My Husband Stabbed My Leg!

I am taking a low dose of amitriptyline for nerve pain; sciatica.  I am 3 weeks in and it has almost stopped my back, hip, stomach and leg pain completely; it is working as it is meant to, pretending there is no sciatica. Unfortunately one side effect of amitriptyline is that my spatial awareness has gone out the window and I am constantly walking into things, causing bruises that have me hastily explaining to all and sundry that R has not completely lost his patience with me, and really, yes, I did walk into a Mother and Child Parking sign, while R howled with laughter in the car.

Talking of bad impressions. Reduced pain is great, but I am now left with constant pins and needles in my left foot, calf and thigh. Yesterday I was pretty sure I could sense numb patches on my calf. R walked into the kitchen and looked on in amazement as I sat at the kitchen table, casually tapping at my calf, foot and toes with the sharp point of the parring knife to check if I was right. However I learnt that you can’t check your own leg with any useful results.

Two minutes later, my slightly unconvinced husband was also sat at the table holding the parring knife to my calf. ‘just do it!’ I said, with my hands over my eyes to make sure the test would be accurate. ‘I am!’ said my husband, alarmed at how hard he was tapping my leg with the knife to no response.

And there is the confirmation. I have an actual numb calf. The nerve damage is being hidden by amitriptyline, the wonder drug. I’m not entirely sure what, if anything I am going to do about that. No-one medically seems to listen. What more do I want than the handfuls of drugs that turn me into a dribbling shell of my former self? I am not in lots of pain; the sciatica is under control, so I should be thankful. And I hope that the numbness was always there just hidden by the pain.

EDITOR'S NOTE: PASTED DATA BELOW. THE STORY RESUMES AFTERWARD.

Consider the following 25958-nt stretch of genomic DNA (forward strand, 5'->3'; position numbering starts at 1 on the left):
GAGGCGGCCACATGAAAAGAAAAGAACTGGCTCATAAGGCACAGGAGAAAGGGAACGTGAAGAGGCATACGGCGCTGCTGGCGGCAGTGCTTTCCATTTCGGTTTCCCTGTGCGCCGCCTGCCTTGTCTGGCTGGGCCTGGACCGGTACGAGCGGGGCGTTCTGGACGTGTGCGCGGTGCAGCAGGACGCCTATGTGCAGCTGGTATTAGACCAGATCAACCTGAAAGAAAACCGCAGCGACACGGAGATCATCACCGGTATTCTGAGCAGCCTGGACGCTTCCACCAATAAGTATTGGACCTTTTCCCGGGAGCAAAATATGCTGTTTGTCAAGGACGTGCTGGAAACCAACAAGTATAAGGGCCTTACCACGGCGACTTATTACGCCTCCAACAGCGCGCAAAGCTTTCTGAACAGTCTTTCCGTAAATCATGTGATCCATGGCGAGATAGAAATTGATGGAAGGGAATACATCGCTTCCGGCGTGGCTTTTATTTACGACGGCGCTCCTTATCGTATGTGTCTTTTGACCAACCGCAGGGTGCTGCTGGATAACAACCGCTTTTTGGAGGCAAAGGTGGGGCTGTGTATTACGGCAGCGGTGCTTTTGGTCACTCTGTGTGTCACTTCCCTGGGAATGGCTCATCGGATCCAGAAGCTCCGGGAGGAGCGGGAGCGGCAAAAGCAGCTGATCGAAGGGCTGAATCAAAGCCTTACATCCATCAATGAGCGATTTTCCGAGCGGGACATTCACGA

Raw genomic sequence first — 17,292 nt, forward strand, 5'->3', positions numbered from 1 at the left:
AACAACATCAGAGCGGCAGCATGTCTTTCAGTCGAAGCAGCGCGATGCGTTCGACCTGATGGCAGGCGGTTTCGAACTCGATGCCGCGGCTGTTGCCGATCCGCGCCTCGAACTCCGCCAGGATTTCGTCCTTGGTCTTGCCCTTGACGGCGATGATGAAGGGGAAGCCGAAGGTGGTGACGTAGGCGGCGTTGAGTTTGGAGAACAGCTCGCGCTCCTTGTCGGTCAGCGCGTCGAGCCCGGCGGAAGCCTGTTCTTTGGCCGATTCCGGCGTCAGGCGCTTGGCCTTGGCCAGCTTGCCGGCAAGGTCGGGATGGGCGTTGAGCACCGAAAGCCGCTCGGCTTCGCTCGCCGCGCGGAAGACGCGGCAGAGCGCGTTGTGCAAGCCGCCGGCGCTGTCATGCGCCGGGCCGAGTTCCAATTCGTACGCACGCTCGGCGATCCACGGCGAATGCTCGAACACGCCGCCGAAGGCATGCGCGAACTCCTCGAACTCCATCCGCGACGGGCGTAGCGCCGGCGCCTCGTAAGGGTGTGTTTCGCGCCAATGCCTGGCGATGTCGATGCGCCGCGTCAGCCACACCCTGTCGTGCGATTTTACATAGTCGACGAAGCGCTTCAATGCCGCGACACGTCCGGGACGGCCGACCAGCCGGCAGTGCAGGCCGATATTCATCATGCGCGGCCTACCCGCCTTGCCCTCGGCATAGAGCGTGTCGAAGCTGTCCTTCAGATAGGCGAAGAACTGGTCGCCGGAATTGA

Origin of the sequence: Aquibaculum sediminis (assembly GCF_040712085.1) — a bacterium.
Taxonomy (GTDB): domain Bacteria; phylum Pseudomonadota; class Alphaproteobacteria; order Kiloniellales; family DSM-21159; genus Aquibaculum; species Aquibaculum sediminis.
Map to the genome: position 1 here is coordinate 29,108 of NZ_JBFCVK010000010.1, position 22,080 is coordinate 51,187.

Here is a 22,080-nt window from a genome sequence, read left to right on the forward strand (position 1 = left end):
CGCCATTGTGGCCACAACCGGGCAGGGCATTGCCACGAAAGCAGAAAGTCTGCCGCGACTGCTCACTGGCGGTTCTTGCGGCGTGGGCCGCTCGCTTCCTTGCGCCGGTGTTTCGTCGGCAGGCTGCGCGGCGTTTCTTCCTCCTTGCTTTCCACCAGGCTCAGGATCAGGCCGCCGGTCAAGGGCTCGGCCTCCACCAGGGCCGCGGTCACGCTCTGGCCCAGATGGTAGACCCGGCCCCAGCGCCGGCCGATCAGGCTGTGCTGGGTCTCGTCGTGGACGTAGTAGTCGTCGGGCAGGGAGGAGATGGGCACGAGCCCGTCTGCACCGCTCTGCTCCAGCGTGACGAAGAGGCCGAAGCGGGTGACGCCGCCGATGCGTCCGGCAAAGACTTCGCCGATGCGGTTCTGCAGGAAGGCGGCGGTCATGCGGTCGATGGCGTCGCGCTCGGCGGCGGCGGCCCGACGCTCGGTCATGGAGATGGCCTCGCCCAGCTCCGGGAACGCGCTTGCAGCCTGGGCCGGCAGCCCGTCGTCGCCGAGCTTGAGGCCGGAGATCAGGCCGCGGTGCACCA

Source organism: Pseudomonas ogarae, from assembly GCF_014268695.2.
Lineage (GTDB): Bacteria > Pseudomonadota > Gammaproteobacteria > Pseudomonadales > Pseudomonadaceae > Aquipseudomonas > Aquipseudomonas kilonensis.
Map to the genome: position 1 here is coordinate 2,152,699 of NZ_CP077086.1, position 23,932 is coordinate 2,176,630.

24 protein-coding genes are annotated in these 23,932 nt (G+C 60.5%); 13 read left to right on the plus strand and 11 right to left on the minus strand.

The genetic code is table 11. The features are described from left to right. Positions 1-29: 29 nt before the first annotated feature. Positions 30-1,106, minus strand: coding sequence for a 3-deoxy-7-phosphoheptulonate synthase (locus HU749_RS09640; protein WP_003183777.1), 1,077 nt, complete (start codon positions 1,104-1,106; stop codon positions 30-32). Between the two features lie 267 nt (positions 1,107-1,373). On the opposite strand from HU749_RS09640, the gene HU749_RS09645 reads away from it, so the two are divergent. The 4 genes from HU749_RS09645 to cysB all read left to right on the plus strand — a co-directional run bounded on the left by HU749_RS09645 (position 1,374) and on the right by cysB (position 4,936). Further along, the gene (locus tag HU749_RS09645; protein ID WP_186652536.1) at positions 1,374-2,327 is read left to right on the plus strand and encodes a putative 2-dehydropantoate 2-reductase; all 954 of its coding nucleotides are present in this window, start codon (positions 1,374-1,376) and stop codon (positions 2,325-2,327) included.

It’s not often that one can say their husband stabbed them in the leg without it leading to a criminal conviction is it?


2 thoughts on “My Husband Stabbed My Leg!

  1. Hello, I stumbled across your blog via mumsnet but can’t seem to find the original thread to comment on. I hope you don’t mind me commenting here… Up until 2 weeks ago everything you’ve described had been happening to me. 18months ago my disc at L4-L5 slipped for the third time, I was unable to sit for 4 months due to the pain and even as that slowly got better the constant ache in my back did not. My highly regarded osteopath advised me to have private physio/pilates instruction, biggest mistake of my life, I am convinced that the exercises are what caused the disc to slip onto the left sciatic nerve root. The nerve pain began as a slight twinge in my left foot and rapidly spread up my entire leg and buttock, I look back now and I do not know how I survived it, my heart goes out to you. I suffered for almost 10 months to the day and have been on gabapentin, tramadol, naproxen and cyclizine ( for the painkiller nausea) as well as having a fucking useless nerve root injection which was traumatic to say the least, felt everything including the needle hitting the nerve root directly multiple times.